1. As a rising seventh grader, how is it that my brother doesn’t understand the importance of writing? I asked myself this question, but I’m not even sure if I understood the importance of writing in eighth grade for that matter. I don’t know if I ever understood the importance of writing until I became a part of the Innovation Diploma and had to write emails, scripts for conference talks, professional write-ups, and started my blog which lead to a few articles for magazines. I was writing on a daily basis, but it wasn’t ever five paragraph essays or eleven sentence paragraphs which is what I remember being shoved into my head as “the way to write” in years leading up to me joining the Innovation Diploma. When do we teach why we learn to write? When do we teach how to enjoy writing?
  2. Realizing the moment when I came to appreciate writing made me realize a second observation: why don’t we spend more time learning the different ways we need to know how to write? School spends a lot of time about writing essays, and in high school that turns into more specifically: how to write essays that AP graders and college admissions will like. We write narratives sometimes as the “fun creative writing time,” and we learn about what persuasive writing is, we even read and attempt to write poetry or plays from time to time. But most of my peers in college still don’t know how to write an email. Lab reports were always something English teachers expect you to learn in science classes and science teachers typically just tell you to “look up a template online,” so who really knows how well I ever learned how to do that… I’m now working on a team wanting to write a professional documentation of our recent project to potentially try publishing and as I’ve started to write it I’m feeling like my closest experience to ever doing something like this is the way I reflect about projects on my blog; this seems like the kind of writing most people will do so it would be nice to have more practice and feedback in school. I could even imagine a project of buying a bunch of random items and having kids test them out and write reviews for them, learning to write feedback on a product is a huge skill for so many professions. It just seems like in education we talk about a lot of styles of writing, like persuasive, narrative, expository, etc, but I don’t recall talking much about different forms of writing like emails, essays, write-ups, surveys, talks, product feedback, notices, articles, memos, etc.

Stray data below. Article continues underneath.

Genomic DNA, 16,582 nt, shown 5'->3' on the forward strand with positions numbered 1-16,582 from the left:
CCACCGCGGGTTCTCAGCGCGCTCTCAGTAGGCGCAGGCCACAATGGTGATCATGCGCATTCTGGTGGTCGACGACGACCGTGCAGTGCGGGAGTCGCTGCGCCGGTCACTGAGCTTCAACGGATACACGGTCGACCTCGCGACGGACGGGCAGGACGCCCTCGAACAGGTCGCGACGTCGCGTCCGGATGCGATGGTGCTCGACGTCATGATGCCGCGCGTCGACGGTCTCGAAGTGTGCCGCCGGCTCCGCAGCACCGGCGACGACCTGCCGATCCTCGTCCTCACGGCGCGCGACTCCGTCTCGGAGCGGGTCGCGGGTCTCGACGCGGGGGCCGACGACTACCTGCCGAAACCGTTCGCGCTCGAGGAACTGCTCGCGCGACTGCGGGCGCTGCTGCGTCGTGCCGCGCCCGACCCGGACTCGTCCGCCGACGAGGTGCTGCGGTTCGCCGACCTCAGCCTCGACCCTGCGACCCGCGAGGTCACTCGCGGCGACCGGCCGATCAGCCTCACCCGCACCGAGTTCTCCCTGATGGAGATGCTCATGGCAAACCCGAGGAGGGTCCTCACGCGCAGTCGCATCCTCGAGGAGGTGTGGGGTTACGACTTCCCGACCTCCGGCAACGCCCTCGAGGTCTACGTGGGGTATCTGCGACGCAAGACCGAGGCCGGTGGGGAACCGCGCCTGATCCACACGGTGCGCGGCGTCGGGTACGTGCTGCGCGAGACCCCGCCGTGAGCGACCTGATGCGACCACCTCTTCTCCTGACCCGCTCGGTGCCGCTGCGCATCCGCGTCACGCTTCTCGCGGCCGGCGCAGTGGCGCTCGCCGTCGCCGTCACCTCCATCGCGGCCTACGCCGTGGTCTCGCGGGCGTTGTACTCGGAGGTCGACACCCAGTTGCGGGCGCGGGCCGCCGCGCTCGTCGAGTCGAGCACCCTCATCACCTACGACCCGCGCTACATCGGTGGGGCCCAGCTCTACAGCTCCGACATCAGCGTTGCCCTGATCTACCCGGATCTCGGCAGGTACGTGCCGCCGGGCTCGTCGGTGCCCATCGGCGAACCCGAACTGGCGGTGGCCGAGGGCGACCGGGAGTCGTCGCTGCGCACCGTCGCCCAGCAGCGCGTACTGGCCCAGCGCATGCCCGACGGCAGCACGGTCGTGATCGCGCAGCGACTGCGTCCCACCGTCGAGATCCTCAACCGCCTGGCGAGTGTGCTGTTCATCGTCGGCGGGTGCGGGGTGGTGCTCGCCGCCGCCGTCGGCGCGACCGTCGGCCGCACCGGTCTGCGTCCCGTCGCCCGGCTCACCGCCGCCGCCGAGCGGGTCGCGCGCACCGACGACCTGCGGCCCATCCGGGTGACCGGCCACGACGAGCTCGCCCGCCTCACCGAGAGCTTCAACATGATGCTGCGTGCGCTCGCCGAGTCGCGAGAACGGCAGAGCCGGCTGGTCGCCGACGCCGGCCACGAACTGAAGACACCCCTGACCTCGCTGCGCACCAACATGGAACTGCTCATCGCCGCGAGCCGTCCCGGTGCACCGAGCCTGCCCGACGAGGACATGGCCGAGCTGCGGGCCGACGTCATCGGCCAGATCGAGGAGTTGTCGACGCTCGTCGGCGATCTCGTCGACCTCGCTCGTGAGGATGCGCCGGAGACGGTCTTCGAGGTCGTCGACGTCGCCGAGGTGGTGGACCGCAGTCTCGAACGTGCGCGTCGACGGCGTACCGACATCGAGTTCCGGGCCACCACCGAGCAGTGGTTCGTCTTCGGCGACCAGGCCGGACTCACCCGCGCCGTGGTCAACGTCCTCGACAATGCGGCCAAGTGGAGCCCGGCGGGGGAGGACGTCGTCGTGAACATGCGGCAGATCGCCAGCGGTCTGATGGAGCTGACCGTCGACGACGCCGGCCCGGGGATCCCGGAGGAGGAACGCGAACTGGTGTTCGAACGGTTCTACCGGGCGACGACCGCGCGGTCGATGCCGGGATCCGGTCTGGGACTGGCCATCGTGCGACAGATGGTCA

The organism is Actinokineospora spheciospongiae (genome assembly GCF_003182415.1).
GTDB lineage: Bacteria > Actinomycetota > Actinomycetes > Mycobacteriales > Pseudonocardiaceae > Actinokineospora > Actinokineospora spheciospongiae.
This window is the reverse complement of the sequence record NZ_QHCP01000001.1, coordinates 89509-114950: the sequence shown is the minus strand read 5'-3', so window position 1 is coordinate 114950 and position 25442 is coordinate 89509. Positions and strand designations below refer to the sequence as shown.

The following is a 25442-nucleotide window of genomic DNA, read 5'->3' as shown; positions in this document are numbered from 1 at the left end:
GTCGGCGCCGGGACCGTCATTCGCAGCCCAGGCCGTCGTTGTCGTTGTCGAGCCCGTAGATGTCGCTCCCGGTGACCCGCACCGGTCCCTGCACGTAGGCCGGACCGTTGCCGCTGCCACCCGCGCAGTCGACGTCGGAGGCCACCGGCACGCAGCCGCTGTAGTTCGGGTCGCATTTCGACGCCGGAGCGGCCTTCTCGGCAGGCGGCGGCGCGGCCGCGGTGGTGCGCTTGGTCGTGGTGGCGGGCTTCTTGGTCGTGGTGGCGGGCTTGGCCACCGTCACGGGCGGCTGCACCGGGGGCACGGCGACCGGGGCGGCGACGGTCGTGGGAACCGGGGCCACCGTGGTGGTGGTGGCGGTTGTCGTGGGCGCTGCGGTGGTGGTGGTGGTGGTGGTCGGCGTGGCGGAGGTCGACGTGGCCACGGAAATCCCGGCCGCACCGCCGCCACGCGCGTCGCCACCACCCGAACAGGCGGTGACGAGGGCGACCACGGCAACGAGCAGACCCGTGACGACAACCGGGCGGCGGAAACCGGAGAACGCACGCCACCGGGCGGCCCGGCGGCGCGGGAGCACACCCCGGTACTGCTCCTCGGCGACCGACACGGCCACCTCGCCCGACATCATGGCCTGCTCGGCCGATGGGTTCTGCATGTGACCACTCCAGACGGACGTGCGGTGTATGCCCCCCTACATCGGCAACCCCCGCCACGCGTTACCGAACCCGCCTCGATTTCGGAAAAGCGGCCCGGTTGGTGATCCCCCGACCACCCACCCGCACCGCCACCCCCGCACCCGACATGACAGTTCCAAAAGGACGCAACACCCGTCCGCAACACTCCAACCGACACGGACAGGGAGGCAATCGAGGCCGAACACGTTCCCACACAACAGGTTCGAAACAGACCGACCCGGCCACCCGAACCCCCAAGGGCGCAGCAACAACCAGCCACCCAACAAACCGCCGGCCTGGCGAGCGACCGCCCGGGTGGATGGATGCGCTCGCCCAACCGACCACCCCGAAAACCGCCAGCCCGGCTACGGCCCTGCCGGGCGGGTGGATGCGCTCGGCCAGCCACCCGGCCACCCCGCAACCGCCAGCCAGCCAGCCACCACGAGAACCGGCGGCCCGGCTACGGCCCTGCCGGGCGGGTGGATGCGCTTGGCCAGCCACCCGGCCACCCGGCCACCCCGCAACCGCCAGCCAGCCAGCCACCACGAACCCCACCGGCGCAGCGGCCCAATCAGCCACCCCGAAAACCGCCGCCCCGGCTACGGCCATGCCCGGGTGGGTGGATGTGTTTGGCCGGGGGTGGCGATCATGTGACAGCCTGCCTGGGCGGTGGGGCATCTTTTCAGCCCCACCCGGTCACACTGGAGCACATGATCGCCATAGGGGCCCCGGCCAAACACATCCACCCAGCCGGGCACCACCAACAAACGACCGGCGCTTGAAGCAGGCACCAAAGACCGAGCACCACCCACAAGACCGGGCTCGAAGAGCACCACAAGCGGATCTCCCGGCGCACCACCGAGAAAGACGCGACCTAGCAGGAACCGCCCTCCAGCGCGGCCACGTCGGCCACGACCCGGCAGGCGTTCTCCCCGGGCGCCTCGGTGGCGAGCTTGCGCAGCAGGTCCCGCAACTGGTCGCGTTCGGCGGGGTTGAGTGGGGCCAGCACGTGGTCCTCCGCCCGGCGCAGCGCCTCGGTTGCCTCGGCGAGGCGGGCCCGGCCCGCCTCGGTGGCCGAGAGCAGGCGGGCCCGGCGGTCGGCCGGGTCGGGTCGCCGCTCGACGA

I by no means think English class is irrelevant as my brother seems to believe, but especially after our dinner conversation, I do wonder about ways English classes could foster a better understanding of the importance of writing perhaps by having a wider variety of types of writing taught. I’m sure one day my brother will learn the importance of writing, but it just seems like by the time a kid enters seventh grade they could have already learned this.

Saying Goodbye to Disney

I can’t believe this day is here, the first members of the Innovation Diploma who entered as freshman have officially graduated today!

It’s crazy to believe that it’s been four years since this program began with a group of 12 unsuspecting young learners and two facilitators out on a daunting journey to figure out what it would mean to graduate with an additional “Innovation Diploma.”

A lot has changed since then. We went from barely understanding what innovation is to teaching top companies about design thinking. The team currently has Design Briefs in the works with Chick-Fil-A and Delta amongst others!

I love seeing how the program grows every year, even despite me having graduated at this point. I care because each year the program grows it also reflects on all of us who have graduated; it shows how the work we left behind has paved the path for those behind us. Furthermore, it shows how the way we run school is changing a little more each year for the better.

It was a pleasure to work alongside this group of now-graduated seniors while I could and it’s amazing the work they accomplished during their time in the Innovation Diploma. I can’t wait to see what they do next, though it is crazy and a little sad to think that there is no longer anyone left from the original group, theDisney Cohort. It all started back from that first time we hacked the system together by collaborating on what innovator we wanted to be named after, and then it was a crazy ride from there.

Now there will be no one left in the program who lived out that first year, messy as it was at times, it taught us all the true meaning of prototyping early and failing up to continue to make improvements for the future generations. I hope the years to come will remember and appreciate just how far this amazing program has grown in such a short amount of time.

Congrats class of 2018, and goodbye Disney Cohort; continue to dream and design a better tomorrow!

“When you’re curious, you find lots of interesting things to do.” – Walt Disney

 

ID the Roof
The Disney Cohort year 1 of the Innovation Diploma after one of our first big accomplishments: making it to the roof! 

 

 

One Night Only

Today my sister said, “You’re twenty and thriving,” and I was very quick to correct her in that I’m only 19. However, to her point today has been a very adulty day.